Technically, yes. In practice, no — because there are a lot of very important applications that depend on the GTK, which depends on systemd.

This is the thing that makes systemd poisonous — it’s not just an init system. It replaces so many non-init portions of the OS in a nonstandard way that the resulting upstream dependencies make it nonoptional.

John Fenderson (profile) says:

Re: Re: Re: Re:

This would fit with Apple’s usual stance. They apparently view themselves as virtuous and so sending data to them is always OK as long as they don’t pass it on to anyone else.

This is the same company that defines “personally identifiable information” to specifically exclude obvious pieces of PII such as your location or the ID number associated with the device.

Anonymous Coward says:

Apple, like other big corporations and the TLAs have the have the good guys syndrome :-

When we collect the information, its not a breach of your rights but a a means of giving you better service or protection. Its only when the bad guys, whoever they are, get the information that it is a breach of your rights.

They do not see that they are part of the problem, as they would never misuse the data, where their uses of the data are not misuses, and neither are their own governments uses. Some foreign governments may abuse the data that they demand from them, but that is the price of doing business in those countries.

Monday (user link) says:


These arguments are all pretty much the same anywhere you click. There was never a slippery-slope, it was an avalanche, and we got buried in so much legalese that we don’t really have a chance at stopping any so called invasion of our privacy anymore. I use the same cell phone I bought in 2002. It sends receives texts; I don’t have a camera; I don’t need internet… and I don’t need a recharge every four or six hours. I flew across the country three times in one week, and I didn’t plug it in once. Made alot of calls that week.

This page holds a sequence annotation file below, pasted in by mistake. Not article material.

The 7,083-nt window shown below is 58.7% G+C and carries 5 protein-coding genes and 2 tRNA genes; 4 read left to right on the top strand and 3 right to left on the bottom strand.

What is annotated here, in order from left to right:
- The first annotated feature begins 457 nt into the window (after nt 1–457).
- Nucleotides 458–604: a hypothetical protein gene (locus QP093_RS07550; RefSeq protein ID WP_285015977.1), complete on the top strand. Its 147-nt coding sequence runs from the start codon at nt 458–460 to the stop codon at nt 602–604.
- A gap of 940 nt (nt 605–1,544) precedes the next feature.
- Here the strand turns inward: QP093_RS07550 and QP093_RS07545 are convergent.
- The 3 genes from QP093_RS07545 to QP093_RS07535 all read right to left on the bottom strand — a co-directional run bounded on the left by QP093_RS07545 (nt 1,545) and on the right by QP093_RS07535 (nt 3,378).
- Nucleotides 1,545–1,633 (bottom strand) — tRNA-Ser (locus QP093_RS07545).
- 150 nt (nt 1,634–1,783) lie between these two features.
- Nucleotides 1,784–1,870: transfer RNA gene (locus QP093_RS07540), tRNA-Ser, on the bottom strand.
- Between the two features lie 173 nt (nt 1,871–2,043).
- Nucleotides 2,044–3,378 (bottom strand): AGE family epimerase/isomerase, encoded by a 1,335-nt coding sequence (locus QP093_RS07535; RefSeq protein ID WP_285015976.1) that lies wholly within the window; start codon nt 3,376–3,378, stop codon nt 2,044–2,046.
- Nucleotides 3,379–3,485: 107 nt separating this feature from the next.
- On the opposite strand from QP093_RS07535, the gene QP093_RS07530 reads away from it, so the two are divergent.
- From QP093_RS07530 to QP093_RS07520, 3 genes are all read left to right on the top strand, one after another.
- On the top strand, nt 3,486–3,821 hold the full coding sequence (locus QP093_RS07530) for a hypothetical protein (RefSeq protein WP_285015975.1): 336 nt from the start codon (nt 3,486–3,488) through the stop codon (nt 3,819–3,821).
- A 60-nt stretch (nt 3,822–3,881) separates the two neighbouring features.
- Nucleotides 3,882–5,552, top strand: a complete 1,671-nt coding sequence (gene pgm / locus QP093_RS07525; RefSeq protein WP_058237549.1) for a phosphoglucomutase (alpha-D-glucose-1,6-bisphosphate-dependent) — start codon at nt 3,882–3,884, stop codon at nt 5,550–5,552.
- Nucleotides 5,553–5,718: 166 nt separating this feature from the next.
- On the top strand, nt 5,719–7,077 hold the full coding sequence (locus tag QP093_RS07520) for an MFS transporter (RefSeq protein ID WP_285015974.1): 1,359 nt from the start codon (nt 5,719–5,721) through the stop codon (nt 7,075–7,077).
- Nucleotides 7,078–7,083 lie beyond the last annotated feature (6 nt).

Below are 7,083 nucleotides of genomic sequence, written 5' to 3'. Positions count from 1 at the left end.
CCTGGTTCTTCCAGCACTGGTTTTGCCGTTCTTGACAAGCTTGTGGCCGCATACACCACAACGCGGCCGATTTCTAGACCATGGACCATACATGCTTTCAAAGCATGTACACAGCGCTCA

Our privacy is no problem to the people who are expected to provide it for us, and we get surprised when it is discovered that “they” are watching [almost] every move we make. It shouldn’t be a surprise; it’s all part of the deal now. We can’t prevent it, we can only go shopping for the next provider of our wares for the promised protection they expound.
I honestly don’t think that Apple is keeping Phone data all that private as well, given the free reign they recently displayed with the 1/2 billion uploads Apple & U2 recently dumped. This was done without user permission, but somehow, somewhere it is loosely translated in the service agreement that Apple could actually do this –

So, is it so unexpected that Apple is collecting this data? Not really IMO, but then, I’ve reached the point where I really don’t give a shit anymore. Someone somewhere is going to see my traffic/visits/choices et al, and as long as I’m the only one with the passwords, whatever…

Nice post Masnick 🙂

Coyne Tibbets (profile) says:

So typical

For some time now, almost every company has aded that new-age weasel-wording to their privacy policy:

“From time to time we will make changes to our service to enhance your experience.

Such “enhancements” almost always grab more control over your life and turn over more data to the company. Or else “twice as much enhancing spam!”

“Enhancement” translates to “enhance our bottom line” and if the customer doesn’t like it, too bad.

Add Your Comment

Your email address will not be published. Required fields are marked *

Have a Techdirt Account? Sign in now. Want one? Register here

Comment Options:

Make this the or (get credits or sign in to see balance) what's this?

What's this?

Techdirt community members with Techdirt Credits can spotlight a comment as either the "First Word" or "Last Word" on a particular comment thread. Credits can be purchased at the Techdirt Insider Shop »

Follow Techdirt

Techdirt Daily Newsletter

Techdirt Deals
Techdirt Insider Discord
The latest chatter on the Techdirt Insider Discord channel...